Secrets Behind Teenage Pregnancy: Who’s Responsible?

Teenage pregnancy is becoming a hot topic when discussing girls’ education. Dave and Amy have both written blogs responding to two proposed solutions: providing condoms and birth control (Uganda), and improving maternal and child health programs (Sahel). Amy’s post Tuesday quoted UNFPA Executive Director Babatunde Osotimehin who names little or no access to school as a factor contributing to teenage pregnancy. What if the schools themselves are contributing to teen pregnancy?

I recently found an article tucked away in a local newspaper from Botswana. It reports on a secondary school in central Botswana where a group of male students are threatening to take action in response to male teachers who are, “taking away their girlfriends”. Students at the school anonymously wrote a letter to the headmaster naming seven teachers involved in inappropriate relationships with female students at the school. This situation is not the first in Botswana, as the article reports. The school has asked both teachers and students to come forward with evidence so that proper disciplinary measures can be taken. I have found no follow up article.

You won’t find stories like this covered by the larger, international papers, perhaps because no one wants to admit it’s actually happening. Still, local reports allude to such behavior in Zimbabwe, Kenya and Tanzania. Last month a member of Parliament in Kenya, John Muchiri, publicly commented on the rising cases of romantic relationships between teachers and schoolgirls and called it “shameful” and “irresponsible”. Unfortunately, Muchiri’s statement was only given one line of attention. Apparently no one thought it important to comment on Muchiri’s observation.

I spent four years teaching in Tanzania and I can testify that it is a regular occurrence there. In Tanzania, and I suspect these other nations, teachers force students to sleep with them in exchange for good grades. I personally know a young woman who got pregnant from her teacher. Luckily she was only months away from graduating and was able to hide her pregnancy until she had taken her final exam. I say “luckily” because Tanzania regularly expels students for getting pregnant.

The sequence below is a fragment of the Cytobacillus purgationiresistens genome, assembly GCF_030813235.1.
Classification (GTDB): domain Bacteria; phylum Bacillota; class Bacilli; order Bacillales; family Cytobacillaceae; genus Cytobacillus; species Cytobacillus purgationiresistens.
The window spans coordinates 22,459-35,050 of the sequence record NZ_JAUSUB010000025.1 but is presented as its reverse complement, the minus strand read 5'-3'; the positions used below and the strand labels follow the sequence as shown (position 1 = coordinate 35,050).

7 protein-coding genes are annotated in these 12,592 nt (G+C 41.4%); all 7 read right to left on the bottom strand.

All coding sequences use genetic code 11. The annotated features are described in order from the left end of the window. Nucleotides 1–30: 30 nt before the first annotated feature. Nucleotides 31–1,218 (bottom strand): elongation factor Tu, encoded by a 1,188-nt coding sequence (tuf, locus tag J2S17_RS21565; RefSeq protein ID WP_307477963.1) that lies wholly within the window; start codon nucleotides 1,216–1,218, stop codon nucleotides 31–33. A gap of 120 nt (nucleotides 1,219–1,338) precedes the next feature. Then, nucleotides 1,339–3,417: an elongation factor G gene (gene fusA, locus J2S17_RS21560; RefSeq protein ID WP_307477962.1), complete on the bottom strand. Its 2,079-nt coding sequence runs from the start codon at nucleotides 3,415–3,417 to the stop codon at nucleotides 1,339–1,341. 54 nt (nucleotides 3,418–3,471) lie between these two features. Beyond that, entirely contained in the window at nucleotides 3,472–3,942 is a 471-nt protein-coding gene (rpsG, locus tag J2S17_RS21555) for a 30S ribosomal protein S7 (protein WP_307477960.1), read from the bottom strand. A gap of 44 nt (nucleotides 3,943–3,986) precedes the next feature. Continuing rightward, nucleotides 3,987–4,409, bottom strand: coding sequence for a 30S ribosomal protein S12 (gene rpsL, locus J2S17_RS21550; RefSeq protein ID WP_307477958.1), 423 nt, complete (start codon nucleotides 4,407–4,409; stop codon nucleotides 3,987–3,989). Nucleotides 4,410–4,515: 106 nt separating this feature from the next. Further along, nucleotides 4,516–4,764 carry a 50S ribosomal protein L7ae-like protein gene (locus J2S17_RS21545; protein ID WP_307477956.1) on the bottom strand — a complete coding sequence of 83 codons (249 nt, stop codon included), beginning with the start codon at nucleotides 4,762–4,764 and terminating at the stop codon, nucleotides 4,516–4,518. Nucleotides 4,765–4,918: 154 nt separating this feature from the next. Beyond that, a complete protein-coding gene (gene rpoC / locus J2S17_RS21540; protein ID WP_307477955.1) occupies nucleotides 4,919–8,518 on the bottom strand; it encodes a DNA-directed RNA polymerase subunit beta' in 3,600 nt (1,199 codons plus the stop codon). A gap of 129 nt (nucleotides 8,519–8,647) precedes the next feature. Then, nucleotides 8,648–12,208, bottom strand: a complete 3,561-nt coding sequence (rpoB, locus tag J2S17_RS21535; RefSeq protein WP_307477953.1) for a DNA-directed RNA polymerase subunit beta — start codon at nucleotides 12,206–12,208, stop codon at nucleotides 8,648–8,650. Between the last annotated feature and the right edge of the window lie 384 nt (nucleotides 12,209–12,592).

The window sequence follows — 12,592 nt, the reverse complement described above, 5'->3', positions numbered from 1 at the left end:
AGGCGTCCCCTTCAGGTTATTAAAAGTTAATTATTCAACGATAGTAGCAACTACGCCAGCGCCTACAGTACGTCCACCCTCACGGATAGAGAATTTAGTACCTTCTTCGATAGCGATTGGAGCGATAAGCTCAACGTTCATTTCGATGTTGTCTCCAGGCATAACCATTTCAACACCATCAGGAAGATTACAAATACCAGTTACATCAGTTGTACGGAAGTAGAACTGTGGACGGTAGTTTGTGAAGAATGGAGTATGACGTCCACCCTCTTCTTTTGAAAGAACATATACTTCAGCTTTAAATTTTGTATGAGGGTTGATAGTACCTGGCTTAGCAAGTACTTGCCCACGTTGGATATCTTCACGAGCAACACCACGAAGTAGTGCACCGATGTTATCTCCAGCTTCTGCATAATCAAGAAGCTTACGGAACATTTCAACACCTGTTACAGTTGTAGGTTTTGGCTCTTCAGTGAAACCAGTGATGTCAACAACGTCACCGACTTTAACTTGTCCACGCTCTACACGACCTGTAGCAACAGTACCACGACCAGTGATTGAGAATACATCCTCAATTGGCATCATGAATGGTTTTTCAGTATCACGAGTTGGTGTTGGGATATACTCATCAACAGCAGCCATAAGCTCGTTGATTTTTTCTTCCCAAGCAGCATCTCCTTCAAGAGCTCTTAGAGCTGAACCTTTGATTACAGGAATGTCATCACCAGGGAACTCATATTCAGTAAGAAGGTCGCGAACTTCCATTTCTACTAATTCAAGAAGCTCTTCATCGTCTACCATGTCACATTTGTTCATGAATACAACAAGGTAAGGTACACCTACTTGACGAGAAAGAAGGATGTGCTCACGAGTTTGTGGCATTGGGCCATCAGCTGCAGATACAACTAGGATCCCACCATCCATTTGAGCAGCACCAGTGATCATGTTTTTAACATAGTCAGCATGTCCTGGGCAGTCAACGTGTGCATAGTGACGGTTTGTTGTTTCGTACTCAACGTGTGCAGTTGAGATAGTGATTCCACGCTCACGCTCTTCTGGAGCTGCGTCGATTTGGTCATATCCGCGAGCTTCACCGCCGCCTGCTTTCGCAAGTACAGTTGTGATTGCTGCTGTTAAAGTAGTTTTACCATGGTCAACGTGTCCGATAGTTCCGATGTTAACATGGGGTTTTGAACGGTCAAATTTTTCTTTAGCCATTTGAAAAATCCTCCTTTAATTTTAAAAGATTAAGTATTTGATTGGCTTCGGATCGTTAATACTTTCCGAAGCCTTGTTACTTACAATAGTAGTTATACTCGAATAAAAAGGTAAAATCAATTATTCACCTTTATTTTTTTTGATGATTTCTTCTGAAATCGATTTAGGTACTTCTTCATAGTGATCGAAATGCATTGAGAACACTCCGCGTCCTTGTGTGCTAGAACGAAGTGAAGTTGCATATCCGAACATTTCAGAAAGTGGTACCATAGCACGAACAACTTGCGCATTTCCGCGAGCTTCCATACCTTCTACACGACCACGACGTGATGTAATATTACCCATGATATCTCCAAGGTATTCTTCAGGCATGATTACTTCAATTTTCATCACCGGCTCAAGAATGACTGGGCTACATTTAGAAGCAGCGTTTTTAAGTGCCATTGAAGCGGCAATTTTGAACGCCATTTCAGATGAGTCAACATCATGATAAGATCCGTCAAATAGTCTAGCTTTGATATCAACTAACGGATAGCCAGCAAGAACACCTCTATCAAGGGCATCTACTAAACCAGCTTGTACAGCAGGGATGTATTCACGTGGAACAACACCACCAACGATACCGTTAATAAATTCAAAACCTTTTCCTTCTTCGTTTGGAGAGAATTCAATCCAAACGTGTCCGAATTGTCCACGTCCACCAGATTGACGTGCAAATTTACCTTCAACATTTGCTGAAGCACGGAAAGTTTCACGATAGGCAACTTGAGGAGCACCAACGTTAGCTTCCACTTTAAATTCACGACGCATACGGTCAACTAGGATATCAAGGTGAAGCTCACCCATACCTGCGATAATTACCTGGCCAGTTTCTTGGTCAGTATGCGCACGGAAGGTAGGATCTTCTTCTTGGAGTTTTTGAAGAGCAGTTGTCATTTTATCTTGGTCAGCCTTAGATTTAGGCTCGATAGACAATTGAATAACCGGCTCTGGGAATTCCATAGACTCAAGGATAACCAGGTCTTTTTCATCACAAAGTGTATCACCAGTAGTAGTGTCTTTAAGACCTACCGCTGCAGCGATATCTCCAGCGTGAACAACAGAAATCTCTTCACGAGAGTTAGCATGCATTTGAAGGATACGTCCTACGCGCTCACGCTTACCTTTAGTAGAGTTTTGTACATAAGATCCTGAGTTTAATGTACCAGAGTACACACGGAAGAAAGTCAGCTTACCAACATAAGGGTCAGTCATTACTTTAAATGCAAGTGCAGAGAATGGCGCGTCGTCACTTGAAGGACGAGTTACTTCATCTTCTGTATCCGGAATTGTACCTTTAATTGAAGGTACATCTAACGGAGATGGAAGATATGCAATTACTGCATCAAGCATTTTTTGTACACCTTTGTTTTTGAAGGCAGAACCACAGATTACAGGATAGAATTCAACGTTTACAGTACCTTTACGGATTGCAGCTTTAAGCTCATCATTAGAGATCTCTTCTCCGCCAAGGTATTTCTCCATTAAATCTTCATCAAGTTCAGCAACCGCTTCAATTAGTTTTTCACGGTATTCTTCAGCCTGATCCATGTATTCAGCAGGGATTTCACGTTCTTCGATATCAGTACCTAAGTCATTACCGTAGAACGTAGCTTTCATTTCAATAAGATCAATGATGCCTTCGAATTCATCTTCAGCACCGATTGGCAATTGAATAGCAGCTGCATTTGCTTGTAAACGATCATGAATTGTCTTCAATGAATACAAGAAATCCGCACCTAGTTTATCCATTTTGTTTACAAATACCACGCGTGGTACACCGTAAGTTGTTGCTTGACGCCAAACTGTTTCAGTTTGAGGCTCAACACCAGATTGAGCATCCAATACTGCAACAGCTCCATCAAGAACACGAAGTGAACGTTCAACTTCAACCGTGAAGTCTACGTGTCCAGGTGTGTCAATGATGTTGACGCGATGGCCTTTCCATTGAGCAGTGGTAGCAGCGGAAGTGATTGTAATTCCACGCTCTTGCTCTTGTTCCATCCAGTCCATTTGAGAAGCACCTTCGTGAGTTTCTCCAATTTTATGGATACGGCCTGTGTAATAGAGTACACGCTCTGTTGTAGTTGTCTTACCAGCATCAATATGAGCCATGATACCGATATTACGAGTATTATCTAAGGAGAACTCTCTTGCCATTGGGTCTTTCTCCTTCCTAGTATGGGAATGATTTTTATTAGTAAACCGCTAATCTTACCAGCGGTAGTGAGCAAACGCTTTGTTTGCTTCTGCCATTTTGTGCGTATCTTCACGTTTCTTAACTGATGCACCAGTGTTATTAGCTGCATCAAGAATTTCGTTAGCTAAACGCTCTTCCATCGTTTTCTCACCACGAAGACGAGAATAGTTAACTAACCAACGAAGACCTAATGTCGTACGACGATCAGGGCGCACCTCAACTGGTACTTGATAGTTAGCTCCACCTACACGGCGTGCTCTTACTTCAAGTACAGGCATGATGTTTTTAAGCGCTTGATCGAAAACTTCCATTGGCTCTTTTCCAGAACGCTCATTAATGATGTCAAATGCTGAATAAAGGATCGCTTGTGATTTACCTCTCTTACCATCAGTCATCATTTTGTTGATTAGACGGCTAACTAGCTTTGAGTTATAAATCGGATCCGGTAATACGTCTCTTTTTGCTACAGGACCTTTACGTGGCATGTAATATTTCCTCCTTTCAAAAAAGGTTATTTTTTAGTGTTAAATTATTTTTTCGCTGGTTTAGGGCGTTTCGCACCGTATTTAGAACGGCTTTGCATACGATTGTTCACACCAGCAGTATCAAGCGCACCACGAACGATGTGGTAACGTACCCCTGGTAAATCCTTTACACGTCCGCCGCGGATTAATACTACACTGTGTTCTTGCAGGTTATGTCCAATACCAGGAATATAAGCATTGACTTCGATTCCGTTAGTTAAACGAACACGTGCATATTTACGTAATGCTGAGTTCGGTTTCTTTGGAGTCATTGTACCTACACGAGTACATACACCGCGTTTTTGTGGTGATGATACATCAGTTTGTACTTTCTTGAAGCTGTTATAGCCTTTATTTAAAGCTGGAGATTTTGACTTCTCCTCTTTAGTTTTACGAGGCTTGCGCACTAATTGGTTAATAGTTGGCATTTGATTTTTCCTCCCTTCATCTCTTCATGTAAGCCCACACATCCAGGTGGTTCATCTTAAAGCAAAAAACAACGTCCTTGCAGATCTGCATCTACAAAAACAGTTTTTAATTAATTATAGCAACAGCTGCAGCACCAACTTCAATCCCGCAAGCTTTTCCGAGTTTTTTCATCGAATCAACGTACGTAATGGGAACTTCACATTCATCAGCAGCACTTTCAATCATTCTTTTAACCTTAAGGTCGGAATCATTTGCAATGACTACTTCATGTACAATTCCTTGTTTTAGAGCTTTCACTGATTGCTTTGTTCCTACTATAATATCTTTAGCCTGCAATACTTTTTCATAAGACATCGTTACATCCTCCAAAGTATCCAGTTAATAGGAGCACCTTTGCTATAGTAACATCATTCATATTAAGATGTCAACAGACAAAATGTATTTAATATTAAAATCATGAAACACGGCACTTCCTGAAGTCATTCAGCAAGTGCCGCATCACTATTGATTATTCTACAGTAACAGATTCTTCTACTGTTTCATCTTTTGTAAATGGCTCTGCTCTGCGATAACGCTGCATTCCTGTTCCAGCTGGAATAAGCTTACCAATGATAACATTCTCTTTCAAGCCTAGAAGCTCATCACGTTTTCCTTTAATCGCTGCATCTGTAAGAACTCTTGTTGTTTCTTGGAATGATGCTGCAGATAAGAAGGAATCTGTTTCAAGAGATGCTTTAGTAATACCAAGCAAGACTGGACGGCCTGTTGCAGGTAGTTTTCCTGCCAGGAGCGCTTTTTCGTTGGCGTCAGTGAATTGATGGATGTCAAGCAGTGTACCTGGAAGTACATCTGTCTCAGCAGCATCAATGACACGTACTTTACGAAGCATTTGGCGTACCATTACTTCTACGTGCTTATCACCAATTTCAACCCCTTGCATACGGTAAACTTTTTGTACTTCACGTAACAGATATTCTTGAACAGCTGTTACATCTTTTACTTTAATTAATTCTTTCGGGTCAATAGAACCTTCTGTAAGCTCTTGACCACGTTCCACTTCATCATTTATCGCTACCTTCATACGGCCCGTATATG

Handing out condoms will only stop girls from becoming pregnant and maternal health care will only help them afterwards. I suggest a better strategy would be changing the source of why they are getting pregnant. How is it that girls are held responsible but not teachers? Inappropriate relationships with teachers do seem to raise alarm however, when it is with boys. An article in a Zimbabwean newspaper a few weeks ago reported on a teacher accused of sodomizing 10 young boys. The end of the article states, “According to Zimbabwean law, non-consensual same-sex behavior […] can lead to maximum life in prison if convicted.” If these students had been girls, would it have still raised the same alarm? To me, the tolerance of this hidden practice shows just how far we still have to go before girls everywhere are valued the same as boys.


(October 25, 2013). I boys to men. The Voice. Retrieved from

Githinji, R. (October 16, 2013). MP warns teachers over sex with students. The Star. Retrieved from

Xinhua (October 31, 2013). Zimbabwe teacher arrested for allegedly sodomizing 10 minors. Daily Monitor. Retrieved from


One Woman Against a Tribe of Warriors